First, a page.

Lightning Mate
6th Aug 2009, 16:13
Entaxei & Brit312,

Just leaving work now, but will try to PM you both this evening re. image posting.


6th Aug 2009, 16:27
An uncle of mine, now long gone, went to Sweden in the bomb bay of a Mossie. Never knew what for but all I know is he was deinitely a radio operator and had his set with him.

6th Aug 2009, 21:45
You should consult the BA Museum & Archives. They have some information on these BOAC operations and I know they have done some research for others on this topic. I suggest you start by e-mailing a query to [email protected] They should be able to gather some material together which may assist.

henry crun
6th Aug 2009, 22:43
Brit312: Look towards the top of the forum page, there is a sticky titled "Image Posting On Pprune".

7th Aug 2009, 12:26
Lightning, and Henry, thanks for your advice and I will try next time

7th Aug 2009, 13:45
The book "BOAC An Illustrated History" by Charles Woodley (Tempus Publishing, 2004, and well worthwhile getting if this area is of generally interest to you) has a page on the Mosquito ops to Stockholm, obliquely termed "Courier runs" ! Key points :

First trial run with an RAF aircraft (105 Sqn) 5 August 1942.
First BOAC Mosquito G-AGFV delivered 15 December 1942.
First BOAC run 4 February 1943.
Six Mosquitos delivered to BOAC April/May 1943. Others came later to replace losses.
Bomb bay lined with felt, fitted with reading lamp, air controls, oxygen supply, intercom, flask of coffee (doubtless a wartime luxury), reading material. No mention of sandwiches !
Outward trip took air mail, UK newspapers and magazines (to counter German ones).
Leuchars-Stockholm 800 miles, took typically 3 hours.
Originally daylight flights, switched to night after attacks.
Conductor Sir Malcolm Sargent was once a passenger, so were other VIPs.
Last operation 30 November 1944.

Losses on service :

G-AGGF lost Leuchars 17 Aug 43
G-AGGG lost Leuchars 25 Oct 43
G-AGGD lost Sweden 3 Jan 44
G-AGKR missing 11 Apr 44
G-AGFV lost Sweden 4 Jul 44
G-AGKP missing 9 Aug 44

8th Aug 2009, 17:06
Bomb bay lined with felt, fitted with reading lamp, air controls, oxygen supply, intercom, flask of coffee (doubtless a wartime luxury), reading material. No mention of sandwiches !....................... Leuchars-Stockholm 800 miles, took typically 3 hours.
Originally daylight flights, switched to night after attacks.And people today complain about seat pitch and service on Low Cost Carriers!:)

geitungur akureyrar
2nd May 2012, 11:46
Interesting. My father made the Leuchars to Stockholm flight and he was a wireless operator, the Mosquito that took him crashed into the sea a week or so later. He was kitted out with a blanket for warms and some food for the journey. I have read that on one flight the bomb doors started opening and the passenger arrived very cold and stiff as his blanket had been sucked out and he had spent the flight wedging himself into the compartment.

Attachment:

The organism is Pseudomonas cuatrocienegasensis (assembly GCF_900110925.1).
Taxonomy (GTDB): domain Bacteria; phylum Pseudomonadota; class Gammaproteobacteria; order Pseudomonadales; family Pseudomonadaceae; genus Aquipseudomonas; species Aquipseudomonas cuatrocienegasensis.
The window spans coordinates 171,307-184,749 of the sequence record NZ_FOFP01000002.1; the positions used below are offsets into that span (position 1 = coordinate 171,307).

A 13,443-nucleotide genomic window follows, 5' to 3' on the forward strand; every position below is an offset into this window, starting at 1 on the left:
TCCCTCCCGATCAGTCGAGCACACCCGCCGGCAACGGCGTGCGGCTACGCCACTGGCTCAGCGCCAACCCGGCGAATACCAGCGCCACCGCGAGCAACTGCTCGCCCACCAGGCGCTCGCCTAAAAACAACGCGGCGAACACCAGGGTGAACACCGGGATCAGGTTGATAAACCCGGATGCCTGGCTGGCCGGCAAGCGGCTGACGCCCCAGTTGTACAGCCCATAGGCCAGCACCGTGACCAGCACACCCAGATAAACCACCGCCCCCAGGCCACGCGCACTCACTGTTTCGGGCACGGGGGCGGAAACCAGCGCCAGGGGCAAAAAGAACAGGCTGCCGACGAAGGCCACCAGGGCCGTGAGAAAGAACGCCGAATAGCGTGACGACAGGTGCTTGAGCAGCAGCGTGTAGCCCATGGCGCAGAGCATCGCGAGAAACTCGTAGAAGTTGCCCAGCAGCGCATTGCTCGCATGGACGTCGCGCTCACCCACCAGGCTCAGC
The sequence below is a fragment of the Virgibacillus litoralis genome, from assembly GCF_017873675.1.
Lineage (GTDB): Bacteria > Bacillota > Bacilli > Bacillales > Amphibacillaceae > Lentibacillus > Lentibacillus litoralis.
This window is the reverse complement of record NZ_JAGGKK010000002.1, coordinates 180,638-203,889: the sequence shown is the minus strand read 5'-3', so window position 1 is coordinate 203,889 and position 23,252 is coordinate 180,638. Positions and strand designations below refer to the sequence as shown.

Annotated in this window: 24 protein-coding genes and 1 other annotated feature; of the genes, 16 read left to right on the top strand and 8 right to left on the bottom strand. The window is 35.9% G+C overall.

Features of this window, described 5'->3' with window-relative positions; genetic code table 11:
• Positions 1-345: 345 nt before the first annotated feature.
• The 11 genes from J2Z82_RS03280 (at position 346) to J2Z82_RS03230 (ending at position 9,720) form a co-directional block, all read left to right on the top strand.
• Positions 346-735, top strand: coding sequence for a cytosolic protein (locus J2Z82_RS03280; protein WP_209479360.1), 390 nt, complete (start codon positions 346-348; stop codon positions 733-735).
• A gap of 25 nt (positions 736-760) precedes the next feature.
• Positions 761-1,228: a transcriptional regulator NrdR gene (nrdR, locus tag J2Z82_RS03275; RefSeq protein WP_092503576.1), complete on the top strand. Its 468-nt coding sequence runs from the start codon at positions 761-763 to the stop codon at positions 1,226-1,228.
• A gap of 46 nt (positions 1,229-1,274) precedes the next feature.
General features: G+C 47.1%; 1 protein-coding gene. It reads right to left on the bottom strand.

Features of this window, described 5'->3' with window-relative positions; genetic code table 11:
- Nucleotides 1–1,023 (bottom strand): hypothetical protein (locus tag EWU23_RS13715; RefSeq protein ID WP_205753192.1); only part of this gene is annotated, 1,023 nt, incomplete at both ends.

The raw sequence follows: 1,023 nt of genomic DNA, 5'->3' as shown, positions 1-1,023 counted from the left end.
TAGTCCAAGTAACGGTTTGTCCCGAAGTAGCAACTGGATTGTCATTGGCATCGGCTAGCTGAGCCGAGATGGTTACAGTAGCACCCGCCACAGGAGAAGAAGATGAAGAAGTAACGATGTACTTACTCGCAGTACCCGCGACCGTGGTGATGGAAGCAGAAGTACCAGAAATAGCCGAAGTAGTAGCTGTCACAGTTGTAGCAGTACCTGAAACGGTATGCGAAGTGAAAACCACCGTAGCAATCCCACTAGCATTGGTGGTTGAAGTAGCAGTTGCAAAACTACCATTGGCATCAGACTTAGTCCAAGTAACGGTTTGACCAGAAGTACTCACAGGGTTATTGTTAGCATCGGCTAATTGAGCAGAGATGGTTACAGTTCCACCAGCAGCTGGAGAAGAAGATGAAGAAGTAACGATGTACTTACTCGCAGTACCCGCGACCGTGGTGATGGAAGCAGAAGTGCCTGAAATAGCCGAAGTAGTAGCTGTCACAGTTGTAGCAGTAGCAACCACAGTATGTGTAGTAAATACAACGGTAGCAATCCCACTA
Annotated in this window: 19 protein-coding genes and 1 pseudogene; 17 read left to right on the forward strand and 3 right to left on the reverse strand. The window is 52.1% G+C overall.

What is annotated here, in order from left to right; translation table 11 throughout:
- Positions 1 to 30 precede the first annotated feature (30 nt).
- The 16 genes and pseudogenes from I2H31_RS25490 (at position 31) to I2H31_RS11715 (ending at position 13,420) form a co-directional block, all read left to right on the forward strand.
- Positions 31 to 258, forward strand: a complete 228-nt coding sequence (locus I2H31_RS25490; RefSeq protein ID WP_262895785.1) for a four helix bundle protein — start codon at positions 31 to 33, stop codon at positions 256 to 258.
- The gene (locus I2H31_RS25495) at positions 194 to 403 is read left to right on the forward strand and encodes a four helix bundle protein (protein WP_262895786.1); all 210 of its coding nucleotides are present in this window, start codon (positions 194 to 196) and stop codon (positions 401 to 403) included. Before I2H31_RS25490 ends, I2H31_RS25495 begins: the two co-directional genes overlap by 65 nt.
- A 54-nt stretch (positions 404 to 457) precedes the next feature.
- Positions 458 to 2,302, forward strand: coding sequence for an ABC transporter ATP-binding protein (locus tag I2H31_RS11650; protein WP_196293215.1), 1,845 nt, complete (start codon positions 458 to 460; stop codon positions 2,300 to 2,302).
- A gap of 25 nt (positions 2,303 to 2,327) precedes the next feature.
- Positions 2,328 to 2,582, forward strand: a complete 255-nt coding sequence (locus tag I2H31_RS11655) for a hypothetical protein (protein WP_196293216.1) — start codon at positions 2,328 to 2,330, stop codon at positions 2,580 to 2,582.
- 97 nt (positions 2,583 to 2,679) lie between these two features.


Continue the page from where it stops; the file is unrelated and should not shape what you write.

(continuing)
I did not notice mention of the fact that although flying into a nominally neutral country a lot of the passengers were connected to the war effort as part of the Norwegian Resistance.

3rd May 2012, 00:08
Several thousand Norwegian Refugees were flown out of Sweden to the UK in 1944 in the civilian registered Liberators of Bernt Balchen's Operation Sonnie to train for the liberation of Norway and later these flights brought out American aircrews interned in Sweden....these flights used a longer route than the Mosquitoes over Northern Sweden , Norway and the North Sea rather than the risky Skagerrak route

8th May 2012, 18:43
According to "Mosquito" by Sharp and Bowyer, after the Schweinfurt raids two passengers carried in BOAC Mosquitos were responsible for successfully negotiating the purchase of the entire output of Swedish ball-bearings.

21st Nov 2012, 00:11
Just found this thread so thought an extract of my fathers memoirs edited slightly to remove personal details may be of interest.
We were to Fly to Stockholm to bring back ball bearings which were made from Swedish Steel not available anywhere else. We used to get the ore via Narvik on the coast of Norway by railway from Sweden. When Norway was occupied our source disappeared. It had been planned to build high-speed ships to sail up the Skaggerack into Gothenburg but they couldn’t be built in time and our industry as well as aircraft themselves were coming to a halt. Myself and the second officer were accommodated in the Ninewells Hotel in Dundee until it became clear that we were too remote from the airfield at Leuchars and we had to find digs in St Andrews, not an easy thing in May or June. We did find them in Watson Avenue, with a Mrs Gourlay, and I believe her motive was to get access to the goodies that could be brought from Stockholm. Each day we were picked up and taken to the airfield for a briefing of the weather, which decided whether the flight was feasible. The War office then would tell us if we would be allowed to proceed. Our Captain didn’t show any eagerness to carry out his assignment and, after weeks of time delays, the Captain was recalled to Whitchurch and a much younger junior captain was appointed, Gilbert Rae by name. A second Whitley was assigned and its captain, another relatively younger and junior captain, named Ian Gollan joined us. Ian’s wife was Barbara Gollan and she became a mannequin, well-known after the war was over. Now we were able to start operating. A couple of years later and after the war was over Ian Gollan died in a crash at Hurn Airport in fog returning from a regular service. All passengers were killed.